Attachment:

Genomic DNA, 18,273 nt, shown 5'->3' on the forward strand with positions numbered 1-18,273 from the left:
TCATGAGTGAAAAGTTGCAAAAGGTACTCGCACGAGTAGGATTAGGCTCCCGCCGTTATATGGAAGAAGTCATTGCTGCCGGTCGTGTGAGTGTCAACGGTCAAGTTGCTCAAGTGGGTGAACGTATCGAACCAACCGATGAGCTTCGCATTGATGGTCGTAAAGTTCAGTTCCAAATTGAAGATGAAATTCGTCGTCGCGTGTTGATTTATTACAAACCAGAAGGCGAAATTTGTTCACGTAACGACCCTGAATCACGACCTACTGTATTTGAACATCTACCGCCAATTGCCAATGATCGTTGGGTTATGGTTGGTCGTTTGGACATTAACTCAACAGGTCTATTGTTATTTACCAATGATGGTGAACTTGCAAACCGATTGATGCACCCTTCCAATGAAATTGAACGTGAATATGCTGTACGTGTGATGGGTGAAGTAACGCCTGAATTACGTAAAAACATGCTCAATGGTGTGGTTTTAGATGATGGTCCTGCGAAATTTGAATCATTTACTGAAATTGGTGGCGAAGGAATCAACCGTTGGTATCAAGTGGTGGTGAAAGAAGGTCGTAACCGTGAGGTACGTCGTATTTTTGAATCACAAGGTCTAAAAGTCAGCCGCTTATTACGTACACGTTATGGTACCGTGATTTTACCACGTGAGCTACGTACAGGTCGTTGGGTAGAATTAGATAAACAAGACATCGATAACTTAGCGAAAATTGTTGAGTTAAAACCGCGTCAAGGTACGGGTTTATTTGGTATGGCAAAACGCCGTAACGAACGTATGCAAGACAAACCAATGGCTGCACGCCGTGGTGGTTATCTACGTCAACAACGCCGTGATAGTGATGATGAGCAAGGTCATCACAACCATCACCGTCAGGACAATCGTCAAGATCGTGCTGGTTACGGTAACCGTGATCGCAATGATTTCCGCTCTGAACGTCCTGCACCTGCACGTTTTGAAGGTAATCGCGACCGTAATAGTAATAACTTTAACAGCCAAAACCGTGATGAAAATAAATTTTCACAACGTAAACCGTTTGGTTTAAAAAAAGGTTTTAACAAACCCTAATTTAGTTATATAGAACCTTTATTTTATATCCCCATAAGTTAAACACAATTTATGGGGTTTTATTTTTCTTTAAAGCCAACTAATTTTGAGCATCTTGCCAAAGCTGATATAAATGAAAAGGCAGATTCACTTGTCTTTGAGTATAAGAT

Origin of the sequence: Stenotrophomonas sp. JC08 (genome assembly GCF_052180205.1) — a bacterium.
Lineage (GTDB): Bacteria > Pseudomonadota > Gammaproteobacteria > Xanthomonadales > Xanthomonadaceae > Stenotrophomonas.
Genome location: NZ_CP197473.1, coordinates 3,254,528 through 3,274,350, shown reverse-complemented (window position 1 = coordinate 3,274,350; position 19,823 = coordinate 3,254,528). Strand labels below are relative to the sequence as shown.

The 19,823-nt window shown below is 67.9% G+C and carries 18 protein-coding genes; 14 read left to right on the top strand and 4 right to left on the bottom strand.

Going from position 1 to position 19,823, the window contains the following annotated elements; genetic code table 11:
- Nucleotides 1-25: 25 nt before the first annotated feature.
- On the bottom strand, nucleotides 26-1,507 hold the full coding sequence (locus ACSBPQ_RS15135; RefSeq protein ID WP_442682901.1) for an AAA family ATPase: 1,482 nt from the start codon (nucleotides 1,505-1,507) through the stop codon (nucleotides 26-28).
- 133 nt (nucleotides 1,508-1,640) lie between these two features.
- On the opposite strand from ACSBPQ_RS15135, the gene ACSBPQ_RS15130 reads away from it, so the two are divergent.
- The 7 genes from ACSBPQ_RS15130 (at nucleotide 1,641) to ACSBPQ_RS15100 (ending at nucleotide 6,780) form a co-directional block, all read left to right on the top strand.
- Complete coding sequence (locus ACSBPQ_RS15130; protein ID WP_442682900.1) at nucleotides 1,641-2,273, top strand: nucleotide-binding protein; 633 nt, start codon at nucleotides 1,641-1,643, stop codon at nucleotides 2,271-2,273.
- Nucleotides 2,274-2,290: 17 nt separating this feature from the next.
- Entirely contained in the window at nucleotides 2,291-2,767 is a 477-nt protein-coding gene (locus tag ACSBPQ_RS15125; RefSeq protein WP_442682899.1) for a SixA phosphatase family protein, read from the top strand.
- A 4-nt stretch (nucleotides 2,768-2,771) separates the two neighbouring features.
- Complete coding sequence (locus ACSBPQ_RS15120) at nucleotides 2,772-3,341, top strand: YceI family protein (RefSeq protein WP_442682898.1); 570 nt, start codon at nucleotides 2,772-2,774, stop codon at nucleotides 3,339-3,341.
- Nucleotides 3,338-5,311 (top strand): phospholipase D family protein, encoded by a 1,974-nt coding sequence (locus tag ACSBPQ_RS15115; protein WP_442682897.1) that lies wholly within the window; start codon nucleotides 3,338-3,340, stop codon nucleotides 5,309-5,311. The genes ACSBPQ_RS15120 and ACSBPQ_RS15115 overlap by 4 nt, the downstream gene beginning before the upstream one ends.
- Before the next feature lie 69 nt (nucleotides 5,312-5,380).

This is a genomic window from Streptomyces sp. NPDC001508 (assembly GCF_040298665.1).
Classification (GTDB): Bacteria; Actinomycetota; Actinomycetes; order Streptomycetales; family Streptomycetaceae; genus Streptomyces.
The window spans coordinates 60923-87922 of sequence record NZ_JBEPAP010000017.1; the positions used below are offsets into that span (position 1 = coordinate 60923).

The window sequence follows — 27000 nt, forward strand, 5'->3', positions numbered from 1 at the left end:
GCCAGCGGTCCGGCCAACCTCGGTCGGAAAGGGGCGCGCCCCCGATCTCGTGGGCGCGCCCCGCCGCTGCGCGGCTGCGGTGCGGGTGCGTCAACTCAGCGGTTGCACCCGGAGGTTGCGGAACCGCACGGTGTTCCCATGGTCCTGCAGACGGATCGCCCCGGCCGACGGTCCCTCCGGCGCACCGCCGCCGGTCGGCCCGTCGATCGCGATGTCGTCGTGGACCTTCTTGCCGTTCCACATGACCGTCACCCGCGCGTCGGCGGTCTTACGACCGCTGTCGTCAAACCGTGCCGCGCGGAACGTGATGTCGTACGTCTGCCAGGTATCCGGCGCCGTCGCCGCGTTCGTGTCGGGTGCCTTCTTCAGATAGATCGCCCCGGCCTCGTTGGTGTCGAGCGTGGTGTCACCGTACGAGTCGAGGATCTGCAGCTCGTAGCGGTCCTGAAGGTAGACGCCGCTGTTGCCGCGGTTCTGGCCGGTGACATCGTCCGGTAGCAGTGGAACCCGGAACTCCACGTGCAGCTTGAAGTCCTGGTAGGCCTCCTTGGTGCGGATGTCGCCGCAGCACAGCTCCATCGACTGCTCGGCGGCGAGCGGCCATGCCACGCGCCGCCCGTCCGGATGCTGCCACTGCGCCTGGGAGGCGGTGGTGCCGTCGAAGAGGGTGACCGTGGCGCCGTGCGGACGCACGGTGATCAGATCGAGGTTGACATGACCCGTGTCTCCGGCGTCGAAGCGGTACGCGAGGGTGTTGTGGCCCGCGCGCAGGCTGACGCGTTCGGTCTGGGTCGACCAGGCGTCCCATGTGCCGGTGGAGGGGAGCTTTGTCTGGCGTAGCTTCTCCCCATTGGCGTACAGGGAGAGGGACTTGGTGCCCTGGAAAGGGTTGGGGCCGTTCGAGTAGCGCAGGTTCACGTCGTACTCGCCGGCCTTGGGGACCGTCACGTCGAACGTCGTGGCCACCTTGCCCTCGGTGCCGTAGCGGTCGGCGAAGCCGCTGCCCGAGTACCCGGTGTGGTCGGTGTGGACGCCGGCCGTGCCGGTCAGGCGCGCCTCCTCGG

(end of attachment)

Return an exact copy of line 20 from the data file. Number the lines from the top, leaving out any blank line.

This is a genomic window from Streptomyces sp. NPDC001508 (assembly GCF_040298665.1).